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Saturday, January 10, 2009

So, how about that best of 2008 list, eh?

I know, I know, it's January 10th but it wouldn't be my blog if I wasn't late to the party.

Probably goes without saying, but the older I get, the less new stuff I buy. No matter how hard I try, this is the inevitable conclusion. But I'm over it, and you will be too when you see what I did absorb. Quality over quantity, baby.

Anyway, here are some of the top things in 2008 that rocked my little world.


Tricky -- Knowle West Boy

There's nothing really new and groundbreaking from the trip-hop legend (and founding member of Massive Attack) on Knowle West Boy, but what's there is fantastic. Sonic assault to smooth soundscape to scratchy beats, with a soulful female vocalist -- sound familiar? Tricky's 1995 debut Maxinquaye and his 1996 classic Pre-Millenium Tension are IMO his best records, and his latest is a solid return to form. Got this album in heavy rotation, and really enjoying it.

Hayes Carll, Trouble in Mind

Even though he's from Houston, I'm convinced Hayes Carll is one sweet, rural, sentimental country boy. And I know he's hard-working. I saw him at Cafe du Nord in October -- halfway through his nonstop Fall tour -- and the man played an incredibly long set, even letting his band take a break while he continued to entertain us with some acoustic ditties. After a brief holiday break, he's back to touring for the Winter and early Spring of 2009, all to promote his beautiful and sometimes heartbreaking record, Trouble in Mind. There's a little Louisiana swamp, a little Randy Travis, a little folk, and a little bluegrass that all adds up to a great Americana record. I can't stop listening to:

'It's a Shame'

...and 'Beaumont'

Chad VanGaalen -- Soft Airplane

It's the Auto Tune era, as well as the era of the dime-a-dozen singer-songwriter, so it is refreshing to come across someone who can still make a haunting record in his basement with a guitar, a boombox, and an old tape machine. Rife with odd noise and dream-like lyrics, VanGaalen's MO is best decribed as experimental folk, and it is terrific. VanGaalen is also an accomplished artist; here is his video for the song from Soft Airplane that got me hooked, 'Molten Light':

Also, HUGE props to Funeral Crashers bassist Frankie Teardrop for turning me onto Scottish electronic pioneer Robert Rental. Props to his blog followers too, for posting links to Rental's long-lost (until 2008!) demo tape, Mental Detentions. Along with The Conet Project, one of the best noise discoveries of 2008.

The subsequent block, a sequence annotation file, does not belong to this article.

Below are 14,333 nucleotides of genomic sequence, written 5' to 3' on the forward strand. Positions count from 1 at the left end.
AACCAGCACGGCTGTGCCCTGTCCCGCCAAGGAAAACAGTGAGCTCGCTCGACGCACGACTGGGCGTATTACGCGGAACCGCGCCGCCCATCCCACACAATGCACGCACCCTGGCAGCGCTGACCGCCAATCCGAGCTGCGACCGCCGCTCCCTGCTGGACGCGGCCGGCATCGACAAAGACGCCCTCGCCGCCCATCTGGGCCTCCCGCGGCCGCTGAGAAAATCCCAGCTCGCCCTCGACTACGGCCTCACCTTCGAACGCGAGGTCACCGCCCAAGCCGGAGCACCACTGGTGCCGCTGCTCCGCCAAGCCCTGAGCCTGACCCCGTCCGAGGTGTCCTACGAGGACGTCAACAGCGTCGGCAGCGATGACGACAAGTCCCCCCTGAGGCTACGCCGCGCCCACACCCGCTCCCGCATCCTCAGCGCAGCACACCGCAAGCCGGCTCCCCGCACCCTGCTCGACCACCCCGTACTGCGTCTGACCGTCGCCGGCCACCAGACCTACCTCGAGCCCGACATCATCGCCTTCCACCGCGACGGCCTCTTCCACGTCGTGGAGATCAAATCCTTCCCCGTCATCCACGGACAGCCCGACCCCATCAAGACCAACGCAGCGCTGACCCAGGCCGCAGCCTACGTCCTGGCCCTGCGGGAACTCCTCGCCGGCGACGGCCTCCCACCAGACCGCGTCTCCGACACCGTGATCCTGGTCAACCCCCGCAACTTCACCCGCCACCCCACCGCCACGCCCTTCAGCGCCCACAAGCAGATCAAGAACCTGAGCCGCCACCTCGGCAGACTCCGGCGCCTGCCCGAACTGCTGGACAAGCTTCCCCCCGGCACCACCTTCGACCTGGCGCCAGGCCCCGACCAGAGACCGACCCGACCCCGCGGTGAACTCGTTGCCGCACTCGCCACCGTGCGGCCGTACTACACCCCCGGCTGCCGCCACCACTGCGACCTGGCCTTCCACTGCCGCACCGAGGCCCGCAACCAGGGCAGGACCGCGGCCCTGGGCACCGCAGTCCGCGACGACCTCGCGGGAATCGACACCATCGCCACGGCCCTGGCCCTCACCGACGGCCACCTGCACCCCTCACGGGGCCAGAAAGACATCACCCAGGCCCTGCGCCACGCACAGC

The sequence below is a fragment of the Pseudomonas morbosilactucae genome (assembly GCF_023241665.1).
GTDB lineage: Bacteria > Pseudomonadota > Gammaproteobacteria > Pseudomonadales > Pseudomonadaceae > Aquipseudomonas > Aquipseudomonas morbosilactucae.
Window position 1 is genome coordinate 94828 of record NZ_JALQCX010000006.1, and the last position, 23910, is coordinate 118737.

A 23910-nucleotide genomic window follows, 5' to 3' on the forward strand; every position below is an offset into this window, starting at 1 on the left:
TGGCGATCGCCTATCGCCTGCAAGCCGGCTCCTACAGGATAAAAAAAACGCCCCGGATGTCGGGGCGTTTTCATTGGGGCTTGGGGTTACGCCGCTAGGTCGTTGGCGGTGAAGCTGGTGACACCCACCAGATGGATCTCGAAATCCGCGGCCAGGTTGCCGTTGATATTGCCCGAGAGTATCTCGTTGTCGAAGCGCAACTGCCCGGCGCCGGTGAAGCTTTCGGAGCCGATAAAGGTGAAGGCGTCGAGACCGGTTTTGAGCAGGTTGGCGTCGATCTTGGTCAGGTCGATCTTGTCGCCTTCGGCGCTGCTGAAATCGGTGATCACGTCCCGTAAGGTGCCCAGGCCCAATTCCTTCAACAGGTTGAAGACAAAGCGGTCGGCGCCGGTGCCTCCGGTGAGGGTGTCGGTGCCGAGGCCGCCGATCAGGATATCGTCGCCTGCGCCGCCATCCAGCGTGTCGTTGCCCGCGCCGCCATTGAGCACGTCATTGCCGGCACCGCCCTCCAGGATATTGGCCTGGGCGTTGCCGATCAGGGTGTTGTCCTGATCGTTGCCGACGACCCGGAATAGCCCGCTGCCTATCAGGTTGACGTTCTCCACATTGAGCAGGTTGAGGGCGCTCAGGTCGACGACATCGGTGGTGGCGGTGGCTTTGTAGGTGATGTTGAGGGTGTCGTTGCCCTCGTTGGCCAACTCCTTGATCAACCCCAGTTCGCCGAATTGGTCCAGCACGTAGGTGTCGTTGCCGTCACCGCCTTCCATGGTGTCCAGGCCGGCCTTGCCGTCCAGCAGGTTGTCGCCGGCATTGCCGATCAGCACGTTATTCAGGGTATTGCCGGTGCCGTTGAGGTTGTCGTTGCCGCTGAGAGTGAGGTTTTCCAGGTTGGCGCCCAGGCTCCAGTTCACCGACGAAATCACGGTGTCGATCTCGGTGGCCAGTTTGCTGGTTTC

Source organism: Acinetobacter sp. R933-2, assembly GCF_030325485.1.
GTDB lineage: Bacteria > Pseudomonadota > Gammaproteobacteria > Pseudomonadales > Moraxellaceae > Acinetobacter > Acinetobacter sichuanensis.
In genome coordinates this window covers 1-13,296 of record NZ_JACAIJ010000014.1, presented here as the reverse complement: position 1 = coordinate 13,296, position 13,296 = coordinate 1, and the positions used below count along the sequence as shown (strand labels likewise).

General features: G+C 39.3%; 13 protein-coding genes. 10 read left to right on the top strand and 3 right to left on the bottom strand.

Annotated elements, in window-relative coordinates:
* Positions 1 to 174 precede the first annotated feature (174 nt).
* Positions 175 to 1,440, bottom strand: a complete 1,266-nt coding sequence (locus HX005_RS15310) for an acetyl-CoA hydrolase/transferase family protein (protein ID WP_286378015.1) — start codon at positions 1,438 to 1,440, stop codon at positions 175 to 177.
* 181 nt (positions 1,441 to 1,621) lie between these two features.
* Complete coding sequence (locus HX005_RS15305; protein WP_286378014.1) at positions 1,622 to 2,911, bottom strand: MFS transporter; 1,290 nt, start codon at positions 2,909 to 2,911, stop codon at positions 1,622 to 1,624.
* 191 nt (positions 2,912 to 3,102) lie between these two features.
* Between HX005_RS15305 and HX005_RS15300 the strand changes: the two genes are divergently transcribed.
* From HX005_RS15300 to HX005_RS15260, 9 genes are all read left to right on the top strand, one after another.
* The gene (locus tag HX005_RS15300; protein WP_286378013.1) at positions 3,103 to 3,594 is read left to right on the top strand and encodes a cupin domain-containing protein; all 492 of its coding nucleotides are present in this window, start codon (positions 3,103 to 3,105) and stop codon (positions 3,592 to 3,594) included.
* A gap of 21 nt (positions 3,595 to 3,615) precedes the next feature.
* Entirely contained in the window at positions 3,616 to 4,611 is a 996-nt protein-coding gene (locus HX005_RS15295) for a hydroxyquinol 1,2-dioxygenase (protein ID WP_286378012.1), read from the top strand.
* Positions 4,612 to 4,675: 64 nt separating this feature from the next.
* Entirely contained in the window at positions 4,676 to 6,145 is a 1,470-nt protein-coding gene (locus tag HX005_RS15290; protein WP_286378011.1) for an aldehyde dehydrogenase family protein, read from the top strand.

A tie for best film of 2008.

Milk, Gus van Sant's inspiring and tragic story of the first openly gay American elected official, San Francisco's Harvey Milk.

Sean Penn is winning the Oscar. Trust. What a film, packed with other fantastic performances too. There should be a way for James Franco, Diego Luna, Josh Brolin, and Emile Hirsch to win an ensemble best supporting actor Oscar. Also features the under-used Victor Garber (love!).


Tomas Alfredson's Let The Right One In

Although now that I'm typing this up, I am leaning toward the latter -- an exquisite film where the trailer really doesn't capture the right vibe.

Let The Right One In is a vampire story, but more than that it is a story of adolescence, and of childhood lost. Set in winter in Sweden in what looks like the 1970s in both dress and perfect filtered drab, the cinematography is breathtaking, the images poetic and visceral. The film is both terrifying and beautiful, displaying a mythos ironically lacking in pretense and fable. This is a cold white North reminiscent of Atom Egoyan's masterpiece The Sweet Hereafter -- cruel, relentless, tragic. Real.

Oi, forget the sparkly-skinned cheese-angst of Twilight -- most impressive about Let The Right One In is how well it captures the near-catatonic misery that would result from never aging coupled with the need for human blood. One I'll be buying on DVD.


One book that really stood out to me this year was a New York Review Books (love this publisher) edition of Rebecca author Daphne du Maurier's amazing short stories, Don't Look Now. du Maurier's stories are perfectly formed tales of the supernatural, and are so unassuming and well-crafted that they can make even the most jaded of thriller readers fall right into them. Trevor and I agree that the title short story has the most perfect ending ever.